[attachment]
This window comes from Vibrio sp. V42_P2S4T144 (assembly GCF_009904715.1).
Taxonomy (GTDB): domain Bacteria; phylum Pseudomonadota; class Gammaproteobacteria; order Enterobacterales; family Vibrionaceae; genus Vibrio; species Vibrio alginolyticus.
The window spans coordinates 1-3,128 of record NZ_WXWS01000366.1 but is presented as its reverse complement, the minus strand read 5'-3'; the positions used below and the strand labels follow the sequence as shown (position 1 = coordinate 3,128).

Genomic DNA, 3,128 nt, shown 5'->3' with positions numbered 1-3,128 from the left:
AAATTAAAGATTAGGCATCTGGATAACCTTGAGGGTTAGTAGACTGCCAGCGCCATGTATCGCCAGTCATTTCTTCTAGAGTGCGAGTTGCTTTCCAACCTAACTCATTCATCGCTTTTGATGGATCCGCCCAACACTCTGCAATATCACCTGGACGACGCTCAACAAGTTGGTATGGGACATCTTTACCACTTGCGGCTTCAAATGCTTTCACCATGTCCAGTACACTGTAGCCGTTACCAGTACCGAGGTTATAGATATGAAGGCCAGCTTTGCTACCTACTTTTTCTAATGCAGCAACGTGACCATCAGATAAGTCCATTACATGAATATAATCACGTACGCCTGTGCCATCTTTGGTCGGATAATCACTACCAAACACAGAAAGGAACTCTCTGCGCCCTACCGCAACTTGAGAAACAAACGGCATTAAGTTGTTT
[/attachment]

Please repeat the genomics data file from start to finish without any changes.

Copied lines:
This window comes from Vibrio sp. V42_P2S4T144 (assembly GCF_009904715.1).
Taxonomy (GTDB): domain Bacteria; phylum Pseudomonadota; class Gammaproteobacteria; order Enterobacterales; family Vibrionaceae; genus Vibrio; species Vibrio alginolyticus.
The window spans coordinates 1-3,128 of record NZ_WXWS01000366.1 but is presented as its reverse complement, the minus strand read 5'-3'; the positions used below and the strand labels follow the sequence as shown (position 1 = coordinate 3,128).

Genomic DNA, 3,128 nt, shown 5'->3' with positions numbered 1-3,128 from the left:
AAATTAAAGATTAGGCATCTGGATAACCTTGAGGGTTAGTAGACTGCCAGCGCCATGTATCGCCAGTCATTTCTTCTAGAGTGCGAGTTGCTTTCCAACCTAACTCATTCATCGCTTTTGATGGATCCGCCCAACACTCTGCAATATCACCTGGACGACGCTCAACAAGTTGGTATGGGACATCTTTACCACTTGCGGCTTCAAATGCTTTCACCATGTCCAGTACACTGTAGCCGTTACCAGTACCGAGGTTATAGATATGAAGGCCAGCTTTGCTACCTACTTTTTCTAATGCAGCAACGTGACCATCAGATAAGTCCATTACATGAATATAATCACGTACGCCTGTGCCATCTTTGGTCGGATAATCACTACCAAACACAGAAAGGAACTCTCTGCGCCCTACCGCAACTTGAGAAACAAACGGCATTAAGTTGTTT